The learning over the years has always been not to take decisions at night so the next morning, after a few preliminary enquiries from the BRO, we set off for a ride to Chitkul. We would decide the course of action once we hit the ‘last Indian village’ in Himachal. The BRO informed us that they had been working all night to clear roads and expected the path would be open by 1700 hrs at best. We had enough time on our hands but decided to hurry closer to the break rather than spend time in the Mastrang forest lazily shooting the breeze. A quick refuel at the Sangla pump and a mad dash down the shoelace, which masquerades as a road, to Karcham and onwards to Khab. The venturi effect at the Khab gorge was insane with wind speeds touching 90 kph while standing! After a short break for photographs we climbed the Kah loops with much abandon and then as we turned the corner and looked upto Nako we saw the blackest, most evil looking cloud over Malling Nala. I knew that the day was done. This dark cloud meant business, and it stood menacingly above the Chango - Shalkar stretch which already had severe cloudburst damage and eight road closures in a five kilometre stretch. We quickly donned rain gear and against the better advice of an old Kinnauri lady who warned me, witchlike, with regulation broom in hand, that we were heading into the very jaws of hell. We mounted the steeds, kicked up the side stands and were off.
Three hairpin bends later, the storm hit. After an experimental few drops that seemed bigger than the apples of Chango, the skies opened up and the rain turned to hailstones of biblical proportions. The attack was so ferocious that the music in my helmet was drowned out by machine gun fire as each hailstone beat an ear-splitting tattoo on the helmet paintwork! Visibility came down to a metre at best and the waterfall at Malling Nala was now a rushing torrent. We crossed over and just then the radio crackled out a message that the cars behind had been hit by stones falling on their roof and bonnets, damaging both. Malling Nala was living up to its infamous reputation of being a car killer! Nevertheless, this is all part of the Himalayan adventure matrix, and our posse soldiered on.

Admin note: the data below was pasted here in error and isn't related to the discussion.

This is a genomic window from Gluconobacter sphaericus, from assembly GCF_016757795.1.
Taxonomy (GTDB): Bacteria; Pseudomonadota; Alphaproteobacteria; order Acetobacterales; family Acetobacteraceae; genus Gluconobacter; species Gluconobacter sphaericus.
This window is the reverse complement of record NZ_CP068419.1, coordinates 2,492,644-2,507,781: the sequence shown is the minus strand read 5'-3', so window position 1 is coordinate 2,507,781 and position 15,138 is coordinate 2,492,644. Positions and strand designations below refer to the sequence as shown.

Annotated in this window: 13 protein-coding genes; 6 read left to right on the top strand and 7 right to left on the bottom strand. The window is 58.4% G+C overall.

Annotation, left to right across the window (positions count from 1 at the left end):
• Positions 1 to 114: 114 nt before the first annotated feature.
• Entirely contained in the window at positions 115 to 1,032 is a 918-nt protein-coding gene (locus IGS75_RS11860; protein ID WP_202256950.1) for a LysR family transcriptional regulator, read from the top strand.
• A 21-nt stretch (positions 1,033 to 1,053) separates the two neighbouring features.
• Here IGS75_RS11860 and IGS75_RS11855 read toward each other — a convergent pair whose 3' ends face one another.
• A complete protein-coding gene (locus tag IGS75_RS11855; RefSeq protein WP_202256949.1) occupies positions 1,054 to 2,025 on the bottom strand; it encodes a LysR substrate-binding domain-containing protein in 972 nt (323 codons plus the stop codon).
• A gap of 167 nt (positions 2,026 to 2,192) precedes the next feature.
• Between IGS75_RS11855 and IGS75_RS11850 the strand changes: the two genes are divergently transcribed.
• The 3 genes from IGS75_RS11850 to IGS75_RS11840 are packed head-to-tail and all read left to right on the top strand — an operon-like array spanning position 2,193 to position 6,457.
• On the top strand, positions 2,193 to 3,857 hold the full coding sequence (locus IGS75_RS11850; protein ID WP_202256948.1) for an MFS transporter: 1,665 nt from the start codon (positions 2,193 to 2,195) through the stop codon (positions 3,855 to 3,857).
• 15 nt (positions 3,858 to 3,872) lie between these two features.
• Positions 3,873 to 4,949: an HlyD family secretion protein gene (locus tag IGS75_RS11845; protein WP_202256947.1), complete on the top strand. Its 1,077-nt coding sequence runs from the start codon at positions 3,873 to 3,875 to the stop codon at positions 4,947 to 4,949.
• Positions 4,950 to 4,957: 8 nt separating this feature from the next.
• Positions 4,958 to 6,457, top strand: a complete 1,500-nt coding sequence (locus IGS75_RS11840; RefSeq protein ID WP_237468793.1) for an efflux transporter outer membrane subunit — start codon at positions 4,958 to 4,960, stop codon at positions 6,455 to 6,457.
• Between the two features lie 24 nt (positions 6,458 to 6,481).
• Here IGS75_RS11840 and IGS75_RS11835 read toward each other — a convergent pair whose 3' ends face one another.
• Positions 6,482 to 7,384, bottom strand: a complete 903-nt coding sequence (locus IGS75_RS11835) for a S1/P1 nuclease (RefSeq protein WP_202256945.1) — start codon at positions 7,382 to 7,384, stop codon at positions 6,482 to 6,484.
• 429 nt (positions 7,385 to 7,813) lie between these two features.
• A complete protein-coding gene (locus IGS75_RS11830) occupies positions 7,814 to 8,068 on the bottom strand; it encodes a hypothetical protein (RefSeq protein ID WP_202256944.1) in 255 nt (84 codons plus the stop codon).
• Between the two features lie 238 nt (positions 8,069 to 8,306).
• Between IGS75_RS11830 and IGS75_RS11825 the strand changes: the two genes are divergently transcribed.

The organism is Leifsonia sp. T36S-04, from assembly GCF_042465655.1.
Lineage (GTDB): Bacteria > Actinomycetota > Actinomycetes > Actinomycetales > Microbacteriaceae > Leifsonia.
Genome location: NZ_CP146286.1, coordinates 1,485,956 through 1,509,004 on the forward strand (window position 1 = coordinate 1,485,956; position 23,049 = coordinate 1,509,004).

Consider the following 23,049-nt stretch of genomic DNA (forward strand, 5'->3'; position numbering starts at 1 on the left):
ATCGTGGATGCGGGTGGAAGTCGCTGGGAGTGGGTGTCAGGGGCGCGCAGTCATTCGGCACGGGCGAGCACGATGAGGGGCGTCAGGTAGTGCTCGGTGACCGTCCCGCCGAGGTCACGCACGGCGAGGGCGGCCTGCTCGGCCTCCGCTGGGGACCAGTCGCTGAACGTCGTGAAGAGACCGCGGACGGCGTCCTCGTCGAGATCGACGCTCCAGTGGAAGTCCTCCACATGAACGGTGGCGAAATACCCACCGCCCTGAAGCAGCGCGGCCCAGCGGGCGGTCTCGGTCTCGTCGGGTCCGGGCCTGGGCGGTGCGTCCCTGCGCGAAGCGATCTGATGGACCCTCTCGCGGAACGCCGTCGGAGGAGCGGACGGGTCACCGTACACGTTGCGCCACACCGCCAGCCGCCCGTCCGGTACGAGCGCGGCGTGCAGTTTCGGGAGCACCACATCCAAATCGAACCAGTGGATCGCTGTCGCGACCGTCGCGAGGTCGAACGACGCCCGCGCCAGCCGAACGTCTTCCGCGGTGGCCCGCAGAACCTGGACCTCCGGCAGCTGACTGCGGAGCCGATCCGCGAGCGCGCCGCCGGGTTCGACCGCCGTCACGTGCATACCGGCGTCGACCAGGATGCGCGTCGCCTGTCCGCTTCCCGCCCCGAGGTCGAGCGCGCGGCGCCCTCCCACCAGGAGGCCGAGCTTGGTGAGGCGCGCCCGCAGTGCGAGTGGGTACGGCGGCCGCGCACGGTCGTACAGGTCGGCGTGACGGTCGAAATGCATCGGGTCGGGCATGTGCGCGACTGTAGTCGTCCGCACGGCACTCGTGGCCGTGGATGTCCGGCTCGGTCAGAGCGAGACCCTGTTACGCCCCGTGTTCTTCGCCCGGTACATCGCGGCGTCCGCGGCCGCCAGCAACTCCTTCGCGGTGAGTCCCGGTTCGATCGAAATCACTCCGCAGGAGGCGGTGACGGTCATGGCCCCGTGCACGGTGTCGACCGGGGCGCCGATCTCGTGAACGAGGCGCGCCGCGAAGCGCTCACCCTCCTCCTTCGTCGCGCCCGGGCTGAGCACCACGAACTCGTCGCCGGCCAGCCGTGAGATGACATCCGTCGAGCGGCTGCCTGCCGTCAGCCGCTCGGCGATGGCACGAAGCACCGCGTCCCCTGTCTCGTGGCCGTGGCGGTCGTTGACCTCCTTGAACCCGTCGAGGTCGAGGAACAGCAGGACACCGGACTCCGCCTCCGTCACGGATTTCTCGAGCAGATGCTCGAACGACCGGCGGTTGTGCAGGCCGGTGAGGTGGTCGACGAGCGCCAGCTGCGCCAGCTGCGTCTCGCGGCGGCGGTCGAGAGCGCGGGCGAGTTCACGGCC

A complete waste of time, as the police stopped us in Chango, saying the cloudburst had once again wiped out the road in 8 places! No choice now but for the advance team and motorcycles to head back to Nako, recross the Malling Nala, and seek refuge in whatever form of shelter was available. Two hotels overlooking the Nako Lake were commandeered, and the bruised and battered Harley squad hunkered down for the night. An unexpectedly delicious dinner later, the group generally decided to leave Kaza for another year, spend a lazy tomorrow at Nako, taking pictures and generally regrouping.
The gods weren’t having any of this though.
The ‘Himalayan adventurer’ does not give up. The next day dawned beautifully clear, and encouraged by reports from the BRO, we broke the news to the now relaxed HOG’s that a change in the plan had been made. We would ride to Kaza, come what may, fighting landslides, washouts and the like and reach our goal irrespective. To my great delight everyone echoed this, and geared up in record time. Luck favoured the brave and we rolled into Kaza, mud caked and a bit battered, but exulting that the ride had been completed. A biryani lunch followed by a sumptuous dinner at the Deyzor Hotel, where we had bedded down, completed what was a perfect ride day.
We had reached our end destination, Kaza, and now all that remained was to return to Mashobra and another cold beer!
The Pan Americans had proved their mettle and vindicated the choice made by every owner. Stellar is how one would describe their performance!